As for batteries, I have found the S76E hearing aid cell manufactured by Eveready to be most suitable in this application; with a voltage of 1.5v per cell, all of the afore-mentioned equipment will operate fine on a pair of these. They weigh only 14 ounce for a pair and are widely available wherever hearing aid batteries are sold - large drug stores, etc. These cells are non-rechargeable, however, I get as many as 30-40 3 minute flights on a pair with a Bentert actuator... "

Update 20/12/2017: Added an alternate version of the same plan, thanks to jkexpress. This one shows some further detail. This was posted as a raw scan on the AF site, I have cleaned and straightened it out, stitched the two parts together. This plan was published in "Radio Control Manual no.4"

Update 21/12/2017: Added article, thanks to RFJ.

Update 17/5/2024: Replaced this plan with a clearer copy. This has been corrected for scaling and cleaned up, also edited to fill the missing central band.

Supplementary file notes

Article.
Previous scan version.

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Sperry Messenger (oz1281) by Dave Robelen 1969 - model pic

Datafile:

ScaleType:
  • Verville-Sperry_M-1_Messenger | help
    see Wikipedia | search Outerzone
    ------------
    Test link:
    search RCLibrary 3views (opens in new window)


    ScaleType: This (oz1281) is a scale plan. Where possible we link scale plans to Wikipedia, using a text string called ScaleType.

    If we got this right, you now have a couple of direct links (above) to 1. see the Wikipedia page, and 2. search Oz for more plans of this type. If we didn't, then see below.


    Notes:
    ScaleType is formed from the last part of the Wikipedia page address, which here is https://en.wikipedia.org/wiki/Verville-Sperry_M-1_Messenger
    Wikipedia page addresses may well change over time.
    For more obscure types, there currently will be no Wiki page found. We tag these cases as ScaleType = NotFound. These will change over time.
    Corrections? Use the correction form to tell us the new/better ScaleType link we should be using. Thanks.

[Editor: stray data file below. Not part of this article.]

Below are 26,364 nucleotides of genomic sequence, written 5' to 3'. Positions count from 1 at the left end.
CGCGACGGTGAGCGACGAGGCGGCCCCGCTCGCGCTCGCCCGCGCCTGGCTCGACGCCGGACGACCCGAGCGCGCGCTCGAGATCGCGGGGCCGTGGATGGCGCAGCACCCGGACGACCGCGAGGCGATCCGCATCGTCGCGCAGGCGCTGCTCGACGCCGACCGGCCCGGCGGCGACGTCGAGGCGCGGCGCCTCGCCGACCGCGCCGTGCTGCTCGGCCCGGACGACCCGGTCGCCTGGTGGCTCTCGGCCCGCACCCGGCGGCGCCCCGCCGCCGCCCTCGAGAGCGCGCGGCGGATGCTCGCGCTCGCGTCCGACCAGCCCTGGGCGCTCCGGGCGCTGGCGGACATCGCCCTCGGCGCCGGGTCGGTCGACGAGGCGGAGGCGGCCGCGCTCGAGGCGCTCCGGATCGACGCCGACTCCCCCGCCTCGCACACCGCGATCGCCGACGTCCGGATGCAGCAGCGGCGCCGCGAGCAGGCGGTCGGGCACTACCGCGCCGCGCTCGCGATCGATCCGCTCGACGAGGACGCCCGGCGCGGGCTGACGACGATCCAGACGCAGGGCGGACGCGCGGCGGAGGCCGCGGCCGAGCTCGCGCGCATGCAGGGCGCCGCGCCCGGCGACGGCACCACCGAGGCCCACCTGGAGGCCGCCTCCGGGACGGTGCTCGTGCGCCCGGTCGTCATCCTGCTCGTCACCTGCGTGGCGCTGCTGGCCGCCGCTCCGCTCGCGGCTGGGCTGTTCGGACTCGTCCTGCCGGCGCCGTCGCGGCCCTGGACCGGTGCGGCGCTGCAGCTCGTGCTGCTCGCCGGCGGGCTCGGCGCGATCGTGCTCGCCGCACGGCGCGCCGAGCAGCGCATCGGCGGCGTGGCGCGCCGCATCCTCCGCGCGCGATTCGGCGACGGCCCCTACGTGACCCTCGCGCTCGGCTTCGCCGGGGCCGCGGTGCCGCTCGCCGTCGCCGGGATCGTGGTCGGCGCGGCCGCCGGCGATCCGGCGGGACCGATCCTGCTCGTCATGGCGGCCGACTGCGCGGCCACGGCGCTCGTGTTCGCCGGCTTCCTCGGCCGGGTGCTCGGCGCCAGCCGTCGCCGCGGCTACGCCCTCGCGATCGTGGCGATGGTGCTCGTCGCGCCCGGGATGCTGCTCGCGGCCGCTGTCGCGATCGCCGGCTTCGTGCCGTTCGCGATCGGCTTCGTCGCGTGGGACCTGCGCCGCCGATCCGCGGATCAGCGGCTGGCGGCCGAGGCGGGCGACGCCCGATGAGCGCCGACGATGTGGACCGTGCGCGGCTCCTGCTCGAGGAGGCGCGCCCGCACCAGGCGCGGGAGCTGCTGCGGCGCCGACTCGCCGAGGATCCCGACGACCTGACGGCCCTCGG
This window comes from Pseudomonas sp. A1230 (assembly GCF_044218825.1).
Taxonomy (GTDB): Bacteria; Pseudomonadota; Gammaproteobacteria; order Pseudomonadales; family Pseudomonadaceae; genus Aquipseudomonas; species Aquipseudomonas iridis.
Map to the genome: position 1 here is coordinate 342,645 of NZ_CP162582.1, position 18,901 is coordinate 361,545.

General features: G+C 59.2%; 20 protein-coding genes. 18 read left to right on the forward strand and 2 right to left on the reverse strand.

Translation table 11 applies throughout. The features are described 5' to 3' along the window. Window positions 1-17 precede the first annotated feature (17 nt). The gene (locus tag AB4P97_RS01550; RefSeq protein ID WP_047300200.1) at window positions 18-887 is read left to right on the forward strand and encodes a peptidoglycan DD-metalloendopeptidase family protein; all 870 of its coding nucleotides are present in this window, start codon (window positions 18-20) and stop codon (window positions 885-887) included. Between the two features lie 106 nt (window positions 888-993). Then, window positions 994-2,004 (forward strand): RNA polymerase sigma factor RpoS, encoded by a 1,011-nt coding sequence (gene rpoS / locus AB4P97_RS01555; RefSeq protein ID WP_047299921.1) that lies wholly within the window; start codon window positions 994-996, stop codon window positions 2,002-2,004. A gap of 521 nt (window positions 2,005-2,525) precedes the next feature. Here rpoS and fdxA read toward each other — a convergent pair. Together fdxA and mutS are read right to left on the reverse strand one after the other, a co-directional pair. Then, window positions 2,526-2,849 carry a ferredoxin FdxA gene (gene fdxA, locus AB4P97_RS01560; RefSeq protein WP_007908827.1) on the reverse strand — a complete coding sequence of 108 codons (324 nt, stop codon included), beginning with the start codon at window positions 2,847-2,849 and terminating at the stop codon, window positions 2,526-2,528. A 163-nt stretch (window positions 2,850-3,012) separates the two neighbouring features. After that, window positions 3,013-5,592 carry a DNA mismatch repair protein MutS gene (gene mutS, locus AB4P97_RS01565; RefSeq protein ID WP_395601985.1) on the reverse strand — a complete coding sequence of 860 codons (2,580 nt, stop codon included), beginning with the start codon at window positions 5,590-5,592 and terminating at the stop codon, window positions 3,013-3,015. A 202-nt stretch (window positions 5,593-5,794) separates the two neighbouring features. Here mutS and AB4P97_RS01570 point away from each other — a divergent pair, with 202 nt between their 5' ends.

Sperry Messenger (oz1281) by Dave Robelen 1969 - pic 003.jpg
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Sperry Messenger (oz1281) by Dave Robelen 1969 - pic 004.jpg
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Sperry Messenger (oz1281) by Dave Robelen 1969 - pic 005.jpg
005.jpg

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User comments

A careful examination of the lower rudder will show the actuating rod for the single channel, pulse proportional radio that was used. This is, for its time, a very advanced R/C model.
anon - 12/09/2016
Aha, good point. Have tagged this as RC now, Thanks.
SteveWMD - 12/09/2016
I think this is the same model, as built by David, it's now in the AMA museum
https://youtu.be/hL3czBXQdzw
Madhukar - 17/05/2024
Nice find. Fascinating to see the original model, and in colour. They've labelled it as an 'indoor' model, which seems a mistake - the 1969 article says nothing about indoor flying, but does describe taking it out to the flying field, and includes a headline photo of it being launched in the great outdoors.
SteveWMD - 17/05/2024
Agreed, i think this would be too fast and squirrelly to fly indoors.
Madhukar - 19/05/2024
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  • Plan File Filesize: 343KB Filename: Sperry_Messenger_oz1281_.pdf
  • Supplement Filesize: 1830KB Filename: Sperry_Messenger_oz1281_alternate.pdf
  • Supplement Filesize: 1864KB Filename: Sperry_Messenger_oz1281_article.pdf
  • Supplement Filesize: 524KB Filename: Sperry_Messenger_oz1281_previous.pdf
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Notes

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Scaling